So, now I generally smoke them lightly and they are used for baked Brie topped with green chilis..
I am hopeful that this lactic-set style( news to me :) ) will be more suitable for ripening and yield a creamier result.

I do like to experiment with salting the rinds.
One will be rubbed with Truffle salt.
The other will be finished with Juniper salt.


Offline murmur

  • Medium Cheese
  • ***
  • Location: Alberta
  • Posts: 41
  • Cheeses: 2
  • Default personal text
Re: Question about when to add rennet to my milk for Brie?
« Reply #4 on: April 13, 2014, 11:47:07 AM »
I contacted the technical advisor who works with the author of the book.
He was very helpful and gave me more insight into my question.
He also indicated that the recipe I was using had a typo and the 3 hour culture/renneting time should actually be more in the 12-18 hour range. This would explain why my curd was on the soft side.
I am back on track.
« Last Edit: April 13, 2014, 12:00:14 PM by murmur »


Guests, join the CheeseForum.org community to remove this ad.


Offline Anonymous

  • Sailing The Seas of Cheese
  • Old Cheese
  • *****
  • Location: Canada
  • Posts: 694
  • Cheeses: 52
  • Default personal text
Re: Question about when to add rennet to my milk for Brie?
« Reply #5 on: April 13, 2014, 12:01:56 PM »
The 12-18 hour hour range is totally dependent on the actual ambiant temperature. The warmer it is the shorter the time.

Offline murmur

  • Medium Cheese
  • ***
  • Location: Alberta
  • Posts: 41
  • Cheeses: 2
  • Default personal text
Re: Question about when to add rennet to my milk for Brie?
« Reply #6 on: April 13, 2014, 12:41:49 PM »
The 12-18 hour hour range is totally dependent on the actual ambiant temperature. The warmer it is the shorter the time.
I asked if maintaining the 86F inoculating temperature was critical and he indicated that after inoculating he lets it drop and coast for the long haul at 68F-72F.

Of course I can only imagine that way more control would be gained with a PH meter.
Could you recommend a good meter?

Offline Anonymous

  • Sailing The Seas of Cheese
  • Old Cheese
  • *****
  • Location: Canada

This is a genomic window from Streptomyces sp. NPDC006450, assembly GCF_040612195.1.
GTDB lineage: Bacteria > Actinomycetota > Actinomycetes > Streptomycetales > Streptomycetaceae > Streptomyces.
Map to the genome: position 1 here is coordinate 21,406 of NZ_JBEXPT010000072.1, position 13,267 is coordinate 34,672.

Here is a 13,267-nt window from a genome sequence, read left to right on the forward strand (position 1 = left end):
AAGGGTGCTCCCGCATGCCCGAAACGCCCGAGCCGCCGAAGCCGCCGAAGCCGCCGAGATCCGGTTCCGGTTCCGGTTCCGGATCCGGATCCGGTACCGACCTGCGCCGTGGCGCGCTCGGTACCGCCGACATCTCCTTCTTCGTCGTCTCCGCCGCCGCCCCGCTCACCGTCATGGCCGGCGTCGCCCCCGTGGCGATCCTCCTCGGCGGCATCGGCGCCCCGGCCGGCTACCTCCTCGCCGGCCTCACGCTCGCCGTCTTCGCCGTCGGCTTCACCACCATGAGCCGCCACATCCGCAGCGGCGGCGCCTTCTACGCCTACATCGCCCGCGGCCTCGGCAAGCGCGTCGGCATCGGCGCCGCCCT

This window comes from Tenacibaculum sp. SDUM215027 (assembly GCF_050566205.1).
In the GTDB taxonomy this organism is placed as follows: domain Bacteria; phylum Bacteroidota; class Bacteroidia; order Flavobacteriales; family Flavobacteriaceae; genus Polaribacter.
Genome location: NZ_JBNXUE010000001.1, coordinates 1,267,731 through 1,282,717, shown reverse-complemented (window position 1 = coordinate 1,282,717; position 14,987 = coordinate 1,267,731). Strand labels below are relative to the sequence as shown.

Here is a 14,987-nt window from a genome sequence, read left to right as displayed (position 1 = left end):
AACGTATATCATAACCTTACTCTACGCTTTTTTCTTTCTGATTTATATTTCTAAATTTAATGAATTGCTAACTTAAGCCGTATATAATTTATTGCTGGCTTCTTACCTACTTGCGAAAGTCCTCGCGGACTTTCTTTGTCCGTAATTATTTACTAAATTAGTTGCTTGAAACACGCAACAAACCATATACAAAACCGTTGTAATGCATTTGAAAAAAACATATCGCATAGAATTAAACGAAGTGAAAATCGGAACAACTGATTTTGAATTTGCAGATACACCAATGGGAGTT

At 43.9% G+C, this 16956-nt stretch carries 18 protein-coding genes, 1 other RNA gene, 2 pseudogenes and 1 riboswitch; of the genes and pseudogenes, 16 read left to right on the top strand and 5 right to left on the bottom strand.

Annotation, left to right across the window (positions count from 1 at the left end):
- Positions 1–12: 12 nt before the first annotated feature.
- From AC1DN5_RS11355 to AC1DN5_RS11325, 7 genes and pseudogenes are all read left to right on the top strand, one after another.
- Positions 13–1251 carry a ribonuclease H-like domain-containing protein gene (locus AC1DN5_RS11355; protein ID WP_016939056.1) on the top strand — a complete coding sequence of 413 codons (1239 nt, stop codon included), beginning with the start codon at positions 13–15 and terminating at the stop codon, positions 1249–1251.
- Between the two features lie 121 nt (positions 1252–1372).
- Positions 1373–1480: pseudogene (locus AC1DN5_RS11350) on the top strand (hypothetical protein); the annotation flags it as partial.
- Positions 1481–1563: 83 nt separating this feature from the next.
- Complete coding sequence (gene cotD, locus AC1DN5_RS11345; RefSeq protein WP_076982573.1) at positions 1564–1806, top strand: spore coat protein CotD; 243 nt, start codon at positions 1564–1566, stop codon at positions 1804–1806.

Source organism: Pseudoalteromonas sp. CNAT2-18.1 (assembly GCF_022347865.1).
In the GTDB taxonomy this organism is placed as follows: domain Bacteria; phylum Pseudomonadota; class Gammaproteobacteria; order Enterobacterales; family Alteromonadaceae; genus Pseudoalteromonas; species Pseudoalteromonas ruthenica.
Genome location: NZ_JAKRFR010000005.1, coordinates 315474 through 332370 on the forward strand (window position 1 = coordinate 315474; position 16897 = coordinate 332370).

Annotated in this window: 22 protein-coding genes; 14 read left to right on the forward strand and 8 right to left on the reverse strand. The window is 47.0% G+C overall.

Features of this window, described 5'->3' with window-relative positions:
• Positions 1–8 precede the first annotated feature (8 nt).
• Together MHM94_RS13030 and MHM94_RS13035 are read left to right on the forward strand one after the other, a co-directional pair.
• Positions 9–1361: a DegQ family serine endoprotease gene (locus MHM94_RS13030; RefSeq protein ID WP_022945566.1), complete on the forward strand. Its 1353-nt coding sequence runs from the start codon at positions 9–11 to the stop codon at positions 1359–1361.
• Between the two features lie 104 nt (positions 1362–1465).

• Posts: 694
  • Cheeses: 52
  • Default personal text
Re: Question about when to add rennet to my milk for Brie?
« Reply #7 on: April 13, 2014, 01:00:39 PM »
For a lactic-set brie, you want to ripen until 4.5-4.6 ph. Some cheeses are more strait forward and don't need a PH meter as much. But this one is PH driven due to the extended ripening time.

A lot of people here would agree that the Extech ph100 is your best option. It takes a bit of getting used to, but you'll get the hang of it. The big advantages of this ph meter is the flat probe giving you the possibility of measuring curd ph level and it's 0.01 accuracy.

Offline murmur

  • Medium Cheese
  • ***
  • Location: Alberta
  • Posts: 41
  • Cheeses: 2
  • Default personal text
Re: Question about when to add rennet to my milk for Brie?
« Reply #8 on: April 14, 2014, 02:50:24 PM »
Thanks Eric
A few pics
Curd
Juniper Brie
Truffle Brie

Offline Anonymous

  • Sailing The Seas of Cheese
  • Old Cheese
  • *****
  • Location: Canada
  • Posts: 694
  • Cheeses: 52
  • Default personal text
Re: Question about when to add rennet to my milk for Brie?
« Reply #9 on: April 14, 2014, 02:56:48 PM »
They look real nice!!! Let us know how they turn out!


Guests, join the CheeseForum.org community to remove this ad.


Offline Geo

  • Mature Cheese
  • ****
  • Location: Tasmania, Australia
  • Posts: 376
  • Cheeses: 31
  • Default personal text
Re: Question about when to add rennet to my milk for Brie?
« Reply #10 on: April 14, 2014, 03:12:47 PM »
They do look nice! A cheese to you for such lovely looking cheeses!

Offline murmur

  • Medium Cheese
  • ***
  • Location: Alberta
  • Posts: 41
  • Cheeses: 2
  • Default personal text
Re: Question about when to add rennet to my milk for Brie?
« Reply #11 on: April 14, 2014, 05:03:34 PM »
They do look nice! A cheese to you for such lovely looking cheeses!
They look real nice!!! Let us know how they turn out!

Thank you